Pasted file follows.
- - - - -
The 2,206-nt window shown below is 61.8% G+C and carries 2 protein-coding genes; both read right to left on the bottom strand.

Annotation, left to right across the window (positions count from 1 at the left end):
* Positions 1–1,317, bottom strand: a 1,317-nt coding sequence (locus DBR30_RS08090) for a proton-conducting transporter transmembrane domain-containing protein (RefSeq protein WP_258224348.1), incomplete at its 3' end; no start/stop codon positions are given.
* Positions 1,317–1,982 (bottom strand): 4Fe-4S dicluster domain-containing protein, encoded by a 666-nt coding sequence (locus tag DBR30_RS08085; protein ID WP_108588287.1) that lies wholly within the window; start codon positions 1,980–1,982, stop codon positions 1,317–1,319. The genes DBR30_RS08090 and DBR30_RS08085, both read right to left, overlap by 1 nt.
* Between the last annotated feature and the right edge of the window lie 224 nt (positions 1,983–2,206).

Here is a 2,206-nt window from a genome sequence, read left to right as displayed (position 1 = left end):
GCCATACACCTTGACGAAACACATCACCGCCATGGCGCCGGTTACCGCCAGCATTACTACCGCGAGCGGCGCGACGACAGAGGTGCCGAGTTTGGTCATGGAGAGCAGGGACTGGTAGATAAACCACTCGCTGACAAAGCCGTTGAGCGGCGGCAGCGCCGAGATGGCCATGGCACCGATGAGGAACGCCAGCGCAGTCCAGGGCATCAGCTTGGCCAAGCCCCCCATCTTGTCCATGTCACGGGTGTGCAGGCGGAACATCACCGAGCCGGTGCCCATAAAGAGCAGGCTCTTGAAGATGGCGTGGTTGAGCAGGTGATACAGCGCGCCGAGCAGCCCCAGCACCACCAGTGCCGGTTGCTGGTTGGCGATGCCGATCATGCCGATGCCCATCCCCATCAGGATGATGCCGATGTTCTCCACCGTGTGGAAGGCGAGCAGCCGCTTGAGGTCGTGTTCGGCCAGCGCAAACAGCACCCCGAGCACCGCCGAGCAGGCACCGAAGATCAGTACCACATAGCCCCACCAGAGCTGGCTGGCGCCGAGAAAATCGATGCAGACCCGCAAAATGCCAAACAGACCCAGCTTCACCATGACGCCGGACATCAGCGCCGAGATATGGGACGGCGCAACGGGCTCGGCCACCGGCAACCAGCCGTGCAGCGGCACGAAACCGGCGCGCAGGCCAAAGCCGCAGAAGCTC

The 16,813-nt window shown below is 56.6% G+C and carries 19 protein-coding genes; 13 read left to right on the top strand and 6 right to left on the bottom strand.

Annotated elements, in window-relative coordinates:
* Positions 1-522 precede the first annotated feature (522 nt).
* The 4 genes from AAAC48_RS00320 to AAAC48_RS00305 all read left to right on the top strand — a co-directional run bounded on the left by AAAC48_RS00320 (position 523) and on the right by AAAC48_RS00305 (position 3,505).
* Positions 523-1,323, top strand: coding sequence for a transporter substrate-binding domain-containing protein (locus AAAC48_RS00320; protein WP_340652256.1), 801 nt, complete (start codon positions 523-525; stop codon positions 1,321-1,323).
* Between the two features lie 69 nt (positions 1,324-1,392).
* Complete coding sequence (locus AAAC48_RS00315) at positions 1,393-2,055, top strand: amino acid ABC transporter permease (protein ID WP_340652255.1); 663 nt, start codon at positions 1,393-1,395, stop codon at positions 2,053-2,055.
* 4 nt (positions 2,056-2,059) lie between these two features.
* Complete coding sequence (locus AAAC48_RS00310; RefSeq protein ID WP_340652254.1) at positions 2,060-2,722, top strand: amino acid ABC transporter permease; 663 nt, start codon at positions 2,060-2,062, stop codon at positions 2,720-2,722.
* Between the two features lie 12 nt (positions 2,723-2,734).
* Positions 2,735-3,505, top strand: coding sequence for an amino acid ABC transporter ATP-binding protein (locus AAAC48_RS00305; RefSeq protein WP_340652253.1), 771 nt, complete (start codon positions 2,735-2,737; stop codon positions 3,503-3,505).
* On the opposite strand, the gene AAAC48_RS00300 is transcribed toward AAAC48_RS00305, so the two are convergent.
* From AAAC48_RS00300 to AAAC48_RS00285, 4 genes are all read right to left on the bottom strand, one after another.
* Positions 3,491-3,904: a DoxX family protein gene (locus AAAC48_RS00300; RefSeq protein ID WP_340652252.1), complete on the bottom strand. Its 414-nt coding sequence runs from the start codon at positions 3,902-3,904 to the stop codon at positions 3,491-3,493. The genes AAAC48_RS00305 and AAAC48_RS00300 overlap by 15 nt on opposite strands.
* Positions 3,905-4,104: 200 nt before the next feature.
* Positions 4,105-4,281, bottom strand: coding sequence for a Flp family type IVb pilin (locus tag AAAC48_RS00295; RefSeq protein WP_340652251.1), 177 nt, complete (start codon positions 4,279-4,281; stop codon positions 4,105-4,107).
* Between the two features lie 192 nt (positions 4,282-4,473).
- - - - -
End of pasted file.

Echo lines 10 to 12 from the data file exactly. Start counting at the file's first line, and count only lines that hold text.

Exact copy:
* Positions 1-522 precede the first annotated feature (522 nt).
* The 4 genes from AAAC48_RS00320 to AAAC48_RS00305 all read left to right on the top strand — a co-directional run bounded on the left by AAAC48_RS00320 (position 523) and on the right by AAAC48_RS00305 (position 3,505).
* Positions 523-1,323, top strand: coding sequence for a transporter substrate-binding domain-containing protein (locus AAAC48_RS00320; protein WP_340652256.1), 801 nt, complete (start codon positions 523-525; stop codon positions 1,321-1,323).